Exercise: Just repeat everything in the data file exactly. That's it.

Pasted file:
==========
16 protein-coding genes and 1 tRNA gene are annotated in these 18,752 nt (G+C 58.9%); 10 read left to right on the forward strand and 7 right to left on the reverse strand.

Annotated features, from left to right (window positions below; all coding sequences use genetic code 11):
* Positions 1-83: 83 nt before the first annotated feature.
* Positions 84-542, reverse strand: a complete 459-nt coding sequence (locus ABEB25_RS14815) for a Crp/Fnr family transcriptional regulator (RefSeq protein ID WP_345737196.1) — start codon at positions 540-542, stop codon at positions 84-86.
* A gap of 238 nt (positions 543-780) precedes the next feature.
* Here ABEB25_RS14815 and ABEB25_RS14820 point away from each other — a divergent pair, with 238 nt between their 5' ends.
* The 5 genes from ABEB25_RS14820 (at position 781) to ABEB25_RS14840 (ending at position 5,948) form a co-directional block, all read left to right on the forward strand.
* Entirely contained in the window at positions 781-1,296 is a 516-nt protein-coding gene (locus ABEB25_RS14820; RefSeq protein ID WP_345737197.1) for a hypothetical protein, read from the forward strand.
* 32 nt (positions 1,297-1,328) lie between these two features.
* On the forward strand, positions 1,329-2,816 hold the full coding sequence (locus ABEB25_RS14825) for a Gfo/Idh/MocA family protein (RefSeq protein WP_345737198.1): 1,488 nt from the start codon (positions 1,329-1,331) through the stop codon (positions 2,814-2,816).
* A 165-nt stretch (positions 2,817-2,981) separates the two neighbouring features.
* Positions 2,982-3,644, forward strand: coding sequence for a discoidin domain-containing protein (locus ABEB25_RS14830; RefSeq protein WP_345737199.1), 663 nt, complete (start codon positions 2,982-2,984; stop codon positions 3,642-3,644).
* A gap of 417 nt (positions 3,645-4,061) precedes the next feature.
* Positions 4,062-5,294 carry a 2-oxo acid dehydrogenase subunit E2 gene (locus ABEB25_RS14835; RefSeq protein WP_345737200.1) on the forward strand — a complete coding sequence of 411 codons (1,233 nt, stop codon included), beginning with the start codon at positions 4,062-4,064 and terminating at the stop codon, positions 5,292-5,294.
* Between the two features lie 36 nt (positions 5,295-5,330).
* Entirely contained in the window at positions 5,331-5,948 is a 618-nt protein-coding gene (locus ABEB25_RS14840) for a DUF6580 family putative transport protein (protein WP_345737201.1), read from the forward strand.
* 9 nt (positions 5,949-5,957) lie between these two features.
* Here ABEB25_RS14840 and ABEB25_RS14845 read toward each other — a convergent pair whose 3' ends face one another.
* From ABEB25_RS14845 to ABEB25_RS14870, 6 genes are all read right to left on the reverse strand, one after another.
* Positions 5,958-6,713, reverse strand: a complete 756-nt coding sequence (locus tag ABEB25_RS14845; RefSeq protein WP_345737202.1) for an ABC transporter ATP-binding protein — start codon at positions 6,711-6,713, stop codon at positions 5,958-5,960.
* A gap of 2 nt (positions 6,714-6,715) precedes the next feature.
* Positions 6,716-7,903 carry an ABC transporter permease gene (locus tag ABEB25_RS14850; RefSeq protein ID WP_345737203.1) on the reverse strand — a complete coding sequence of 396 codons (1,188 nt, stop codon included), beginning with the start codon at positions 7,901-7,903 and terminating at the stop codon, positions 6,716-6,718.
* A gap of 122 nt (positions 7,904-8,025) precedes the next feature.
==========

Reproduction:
16 protein-coding genes and 1 tRNA gene are annotated in these 18,752 nt (G+C 58.9%); 10 read left to right on the forward strand and 7 right to left on the reverse strand.

Annotated features, from left to right (window positions below; all coding sequences use genetic code 11):
* Positions 1-83: 83 nt before the first annotated feature.
* Positions 84-542, reverse strand: a complete 459-nt coding sequence (locus ABEB25_RS14815) for a Crp/Fnr family transcriptional regulator (RefSeq protein ID WP_345737196.1) — start codon at positions 540-542, stop codon at positions 84-86.
* A gap of 238 nt (positions 543-780) precedes the next feature.
* Here ABEB25_RS14815 and ABEB25_RS14820 point away from each other — a divergent pair, with 238 nt between their 5' ends.
* The 5 genes from ABEB25_RS14820 (at position 781) to ABEB25_RS14840 (ending at position 5,948) form a co-directional block, all read left to right on the forward strand.
* Entirely contained in the window at positions 781-1,296 is a 516-nt protein-coding gene (locus ABEB25_RS14820; RefSeq protein ID WP_345737197.1) for a hypothetical protein, read from the forward strand.
* 32 nt (positions 1,297-1,328) lie between these two features.
* On the forward strand, positions 1,329-2,816 hold the full coding sequence (locus ABEB25_RS14825) for a Gfo/Idh/MocA family protein (RefSeq protein WP_345737198.1): 1,488 nt from the start codon (positions 1,329-1,331) through the stop codon (positions 2,814-2,816).
* A 165-nt stretch (positions 2,817-2,981) separates the two neighbouring features.
* Positions 2,982-3,644, forward strand: coding sequence for a discoidin domain-containing protein (locus ABEB25_RS14830; RefSeq protein WP_345737199.1), 663 nt, complete (start codon positions 2,982-2,984; stop codon positions 3,642-3,644).
* A gap of 417 nt (positions 3,645-4,061) precedes the next feature.
* Positions 4,062-5,294 carry a 2-oxo acid dehydrogenase subunit E2 gene (locus ABEB25_RS14835; RefSeq protein WP_345737200.1) on the forward strand — a complete coding sequence of 411 codons (1,233 nt, stop codon included), beginning with the start codon at positions 4,062-4,064 and terminating at the stop codon, positions 5,292-5,294.
* Between the two features lie 36 nt (positions 5,295-5,330).
* Entirely contained in the window at positions 5,331-5,948 is a 618-nt protein-coding gene (locus ABEB25_RS14840) for a DUF6580 family putative transport protein (protein WP_345737201.1), read from the forward strand.
* 9 nt (positions 5,949-5,957) lie between these two features.
* Here ABEB25_RS14840 and ABEB25_RS14845 read toward each other — a convergent pair whose 3' ends face one another.
* From ABEB25_RS14845 to ABEB25_RS14870, 6 genes are all read right to left on the reverse strand, one after another.
* Positions 5,958-6,713, reverse strand: a complete 756-nt coding sequence (locus tag ABEB25_RS14845; RefSeq protein WP_345737202.1) for an ABC transporter ATP-binding protein — start codon at positions 6,711-6,713, stop codon at positions 5,958-5,960.
* A gap of 2 nt (positions 6,714-6,715) precedes the next feature.
* Positions 6,716-7,903 carry an ABC transporter permease gene (locus tag ABEB25_RS14850; RefSeq protein ID WP_345737203.1) on the reverse strand — a complete coding sequence of 396 codons (1,188 nt, stop codon included), beginning with the start codon at positions 7,901-7,903 and terminating at the stop codon, positions 6,716-6,718.
* A gap of 122 nt (positions 7,904-8,025) precedes the next feature.